Axway's Approach to BPM and Business Agility

A lot of people pay attention to orchestration of BPM, said Bennett, but not everyone pays much attention to choreography. Axway's approach attempts to carve out a niche in the BPM field by being specialized to deal with both choreography and orchestration.

The solution attempts to help customers with business agility and enhanced collaboration as well. Axway aims to help its customers deal with SOAs and regulatory compliance in order to solve competitive challenges in the current market and allow companies to be more dynamic in response to market events, such as regulatory or sensor-related events.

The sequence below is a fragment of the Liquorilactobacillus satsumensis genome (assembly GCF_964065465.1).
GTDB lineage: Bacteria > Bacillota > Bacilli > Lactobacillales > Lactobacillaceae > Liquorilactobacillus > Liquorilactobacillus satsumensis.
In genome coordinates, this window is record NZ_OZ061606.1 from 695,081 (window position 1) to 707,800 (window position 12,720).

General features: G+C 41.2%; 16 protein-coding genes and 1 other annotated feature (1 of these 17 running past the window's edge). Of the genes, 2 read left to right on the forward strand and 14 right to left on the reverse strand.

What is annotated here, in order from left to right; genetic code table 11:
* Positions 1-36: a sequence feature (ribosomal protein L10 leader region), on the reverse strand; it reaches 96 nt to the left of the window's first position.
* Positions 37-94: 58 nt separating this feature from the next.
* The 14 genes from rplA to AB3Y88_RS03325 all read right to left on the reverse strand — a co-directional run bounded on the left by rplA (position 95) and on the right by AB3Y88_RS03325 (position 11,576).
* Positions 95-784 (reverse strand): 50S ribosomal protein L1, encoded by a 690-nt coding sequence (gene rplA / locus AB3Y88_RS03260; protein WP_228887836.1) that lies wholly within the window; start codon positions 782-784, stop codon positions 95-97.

"Having great domain in solving some of these SOA problems or collaborative business problems is key," said Bennett. "And knowing it from a contextual level, from a vertical perspective, understanding a healthcare/life science problem vs. a financial services problem."

Do Companies Need to Consolidate Their Strengths?

But with the trend toward specialization, is the market getting too fragmented? Are companies being forced to focus on their core strengths at the expense of innovation? 

Bennett doesn't think so. The need for agility and the need to compete will still drive companies to look for ways to distinguish themselves, but focus isn't necessarily a bad thing.

"I think you have to be focused. If you try to cover every market, you're going to fail. In fact, even the big guys, they have challenges covering every market," he said.

Case Studies